"Special interest groups have used the Endangered Species Act to halt growth and even impact military readiness. In my district, Ft. Cavazos is continuously navigating ESA overreach, putting the training and military readiness of our service members at risk. I’m proud to join the Congressional Western Caucus and be a part of the ESA working group so that we can collaborate on commonsense solutions to protect growth, readiness and species conservation." - U.S. Rep. John Carter (R-Texas)

"Despite its positive intentions, the Endangered Species Act has been woefully ineffective and continuously used as a weapon against farmers, ranchers, and rural America. The Endangered Species Act Working Group is a critical step in modernizing the ESA to properly balance species conservation with meaningful economic development. I would like to thank both Chairman Westerman and Chairman Newhouse for their leadership on this critical issue." - U.S. Rep. John Duarte (R-Calif.)

"Since the passage of the Endangered Species Act in 1973, the United States has had the world’s strongest species protection legislation. Since its enactment, the ESA has grown old over the years and is fundamentally due for a focus on modernization. For far too long the federal government has been making listing decisions based on secret science and pseudo-science, including studies that do not allow for peer-review of the underlying data. The government shouldn't have anything to hide if these listings are indeed based on merit utilizing the best available science. The Working Group will focus on improving the Endangered Species Act and supporting commonsense changes that increase transparency, save taxpayer money, ensure local involvement in species conservation and the designation process, limit the hourly rate attorneys can charge the taxpayers for lawsuits and require the federal government to make available to Congress and the public any data it uses to determine which species to list as endangered." - U.S. Rep. Paul Gosar (R-Ariz.)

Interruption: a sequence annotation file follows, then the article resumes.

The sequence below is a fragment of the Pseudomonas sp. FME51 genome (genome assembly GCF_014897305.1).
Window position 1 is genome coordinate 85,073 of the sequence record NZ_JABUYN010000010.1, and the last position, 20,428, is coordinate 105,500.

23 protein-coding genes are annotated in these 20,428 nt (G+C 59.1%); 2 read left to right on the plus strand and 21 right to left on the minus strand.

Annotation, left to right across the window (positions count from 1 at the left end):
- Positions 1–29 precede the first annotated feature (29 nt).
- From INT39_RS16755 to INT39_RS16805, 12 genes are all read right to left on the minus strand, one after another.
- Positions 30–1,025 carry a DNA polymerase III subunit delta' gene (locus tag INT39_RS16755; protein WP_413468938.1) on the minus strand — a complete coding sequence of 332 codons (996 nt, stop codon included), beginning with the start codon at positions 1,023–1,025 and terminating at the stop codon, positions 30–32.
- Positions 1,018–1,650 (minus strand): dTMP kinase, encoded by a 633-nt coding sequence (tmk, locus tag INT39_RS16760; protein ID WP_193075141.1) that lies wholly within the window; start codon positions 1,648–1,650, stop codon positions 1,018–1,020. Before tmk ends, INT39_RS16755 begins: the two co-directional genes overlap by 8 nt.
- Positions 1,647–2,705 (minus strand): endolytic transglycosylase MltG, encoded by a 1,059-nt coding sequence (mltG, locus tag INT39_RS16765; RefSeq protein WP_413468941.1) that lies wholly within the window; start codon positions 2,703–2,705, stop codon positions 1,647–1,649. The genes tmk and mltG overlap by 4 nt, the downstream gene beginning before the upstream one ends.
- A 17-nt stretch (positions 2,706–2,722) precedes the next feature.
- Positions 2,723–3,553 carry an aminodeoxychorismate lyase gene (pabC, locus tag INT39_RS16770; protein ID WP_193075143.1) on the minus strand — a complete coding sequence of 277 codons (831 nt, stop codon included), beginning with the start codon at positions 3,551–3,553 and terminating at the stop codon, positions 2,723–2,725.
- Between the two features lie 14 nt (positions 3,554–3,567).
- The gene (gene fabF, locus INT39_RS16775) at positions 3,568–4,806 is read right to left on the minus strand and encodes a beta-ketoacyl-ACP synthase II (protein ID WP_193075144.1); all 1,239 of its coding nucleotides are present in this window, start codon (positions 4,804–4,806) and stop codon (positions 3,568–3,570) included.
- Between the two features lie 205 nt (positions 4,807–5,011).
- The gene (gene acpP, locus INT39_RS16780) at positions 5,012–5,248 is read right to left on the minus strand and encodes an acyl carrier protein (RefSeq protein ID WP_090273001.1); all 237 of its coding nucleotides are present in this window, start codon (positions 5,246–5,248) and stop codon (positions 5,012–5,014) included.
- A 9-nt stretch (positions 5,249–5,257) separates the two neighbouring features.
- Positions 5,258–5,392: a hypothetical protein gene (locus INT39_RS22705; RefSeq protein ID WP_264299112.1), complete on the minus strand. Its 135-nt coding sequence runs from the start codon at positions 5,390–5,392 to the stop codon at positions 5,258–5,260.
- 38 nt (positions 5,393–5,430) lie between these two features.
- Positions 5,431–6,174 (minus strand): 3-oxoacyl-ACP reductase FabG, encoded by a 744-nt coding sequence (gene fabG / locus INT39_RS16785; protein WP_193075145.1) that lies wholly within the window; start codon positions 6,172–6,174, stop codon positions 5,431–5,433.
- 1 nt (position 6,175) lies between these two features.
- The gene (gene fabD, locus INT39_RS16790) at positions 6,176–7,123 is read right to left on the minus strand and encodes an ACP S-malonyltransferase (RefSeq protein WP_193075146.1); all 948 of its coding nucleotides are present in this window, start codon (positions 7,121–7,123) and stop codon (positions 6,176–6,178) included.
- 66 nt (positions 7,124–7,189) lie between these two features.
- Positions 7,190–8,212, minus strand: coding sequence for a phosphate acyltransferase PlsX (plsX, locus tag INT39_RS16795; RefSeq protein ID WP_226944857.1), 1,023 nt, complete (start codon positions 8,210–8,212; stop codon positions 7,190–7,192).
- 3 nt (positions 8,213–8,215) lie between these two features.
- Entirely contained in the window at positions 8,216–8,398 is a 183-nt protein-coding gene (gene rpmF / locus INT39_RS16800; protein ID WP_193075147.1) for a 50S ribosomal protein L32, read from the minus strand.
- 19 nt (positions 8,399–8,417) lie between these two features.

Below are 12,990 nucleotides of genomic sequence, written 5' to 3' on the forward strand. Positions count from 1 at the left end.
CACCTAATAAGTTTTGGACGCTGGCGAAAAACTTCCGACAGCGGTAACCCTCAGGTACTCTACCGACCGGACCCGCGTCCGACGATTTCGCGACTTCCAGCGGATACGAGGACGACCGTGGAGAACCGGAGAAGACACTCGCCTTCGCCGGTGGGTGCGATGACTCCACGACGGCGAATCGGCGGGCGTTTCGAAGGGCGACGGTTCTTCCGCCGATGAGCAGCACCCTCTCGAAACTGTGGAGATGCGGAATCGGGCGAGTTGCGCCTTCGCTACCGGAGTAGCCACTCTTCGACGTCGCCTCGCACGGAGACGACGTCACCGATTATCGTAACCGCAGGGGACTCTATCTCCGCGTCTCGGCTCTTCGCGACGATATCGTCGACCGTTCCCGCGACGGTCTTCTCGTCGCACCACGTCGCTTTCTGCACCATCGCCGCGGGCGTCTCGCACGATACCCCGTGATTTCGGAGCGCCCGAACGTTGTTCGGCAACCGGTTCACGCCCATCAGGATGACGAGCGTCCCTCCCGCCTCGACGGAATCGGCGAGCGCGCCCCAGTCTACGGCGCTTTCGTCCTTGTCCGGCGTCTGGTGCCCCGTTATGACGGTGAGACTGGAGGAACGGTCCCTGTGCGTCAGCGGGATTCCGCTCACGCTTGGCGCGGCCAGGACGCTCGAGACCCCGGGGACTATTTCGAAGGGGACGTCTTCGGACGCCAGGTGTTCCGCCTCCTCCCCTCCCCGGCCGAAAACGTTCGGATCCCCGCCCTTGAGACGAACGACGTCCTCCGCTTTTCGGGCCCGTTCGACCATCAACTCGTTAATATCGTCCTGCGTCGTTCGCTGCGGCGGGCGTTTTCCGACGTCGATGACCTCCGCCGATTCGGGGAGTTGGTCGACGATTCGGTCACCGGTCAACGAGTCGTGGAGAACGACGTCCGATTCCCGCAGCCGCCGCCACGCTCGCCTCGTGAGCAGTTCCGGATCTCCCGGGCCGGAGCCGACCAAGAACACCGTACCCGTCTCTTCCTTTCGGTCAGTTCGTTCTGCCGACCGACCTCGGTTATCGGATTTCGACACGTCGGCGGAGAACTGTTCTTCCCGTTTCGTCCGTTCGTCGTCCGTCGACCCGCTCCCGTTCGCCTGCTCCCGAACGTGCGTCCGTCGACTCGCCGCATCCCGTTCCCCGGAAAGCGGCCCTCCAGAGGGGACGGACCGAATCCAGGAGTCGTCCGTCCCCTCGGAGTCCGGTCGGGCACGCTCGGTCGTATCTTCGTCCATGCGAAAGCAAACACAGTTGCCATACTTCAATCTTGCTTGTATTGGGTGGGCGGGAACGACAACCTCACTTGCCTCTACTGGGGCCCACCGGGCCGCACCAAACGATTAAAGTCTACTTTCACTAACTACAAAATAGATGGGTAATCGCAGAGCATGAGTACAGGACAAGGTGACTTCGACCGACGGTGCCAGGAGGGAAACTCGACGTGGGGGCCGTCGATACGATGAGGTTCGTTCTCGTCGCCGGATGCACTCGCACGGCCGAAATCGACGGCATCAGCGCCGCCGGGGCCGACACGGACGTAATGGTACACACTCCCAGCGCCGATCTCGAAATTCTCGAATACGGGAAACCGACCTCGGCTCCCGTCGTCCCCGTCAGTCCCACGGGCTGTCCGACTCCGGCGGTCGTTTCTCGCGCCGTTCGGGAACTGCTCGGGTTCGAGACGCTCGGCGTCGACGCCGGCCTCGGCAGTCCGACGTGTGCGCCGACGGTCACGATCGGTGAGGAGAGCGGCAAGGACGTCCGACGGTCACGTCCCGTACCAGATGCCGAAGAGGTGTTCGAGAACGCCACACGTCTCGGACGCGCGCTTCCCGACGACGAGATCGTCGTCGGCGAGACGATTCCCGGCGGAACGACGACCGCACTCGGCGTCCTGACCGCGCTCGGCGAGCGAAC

"The Endangered Species Act has had profound impacts on my state of Wyoming – unfortunately, that includes limiting economic development and restricting the implementation of reasonable and effective land, water and resource management and use. It is an act that could work if it were implemented as intended – to recover actually threatened or endangered fish, wildlife and vegetation. It has instead become a business in and of itself, with an entire economy built around endless studies, monitoring, field work, and lawsuits which allow environmental groups to use the federal government to impose restrictions on the use of private property and limit our ability to use our energy, land and water resources, while also receiving massive federal subsidies through 'sue and settle' actions. I look forward to sharing thoughts and ideas with my colleagues on the ESA Working Group as we reevaluate and refocus efforts on what the act was originally intended to do. We cannot continue to allow activist courts or agency bureaucrats to block sound species management or infringe on property rights any longer." - U.S. Rep. Harriet Hageman (R-Wyo.)  


Since Congress enacted the ESA in 1973, approximately 1,700 species have been listed as threatened or endangered, not counting experimental populations. Only 3 percent of these species have been considered recovered and delisted.

In addition, the Biden administration has taken steps to undo the critical work done by the Trump administration to reform the ESA. This has left stakeholders and members of Congress frustrated and substantially increased the appetite to find targeted and sustainable reforms to the ESA.

Members of the working group: U.S. Reps. Mark Amodei (R-Nev.), Cliff Bentz (R-Ore.), Lauren Boebert (R-Colo.), Jerry Carl (R-Ala.), John Carter (R-Texas), John Duarte (R-Calif.), Paul Gosar (R-Ariz.), Harriet Hageman (R-Wyo.), Dan Newhouse (R-Wash.) and Bruce Westerman (R-Ark.)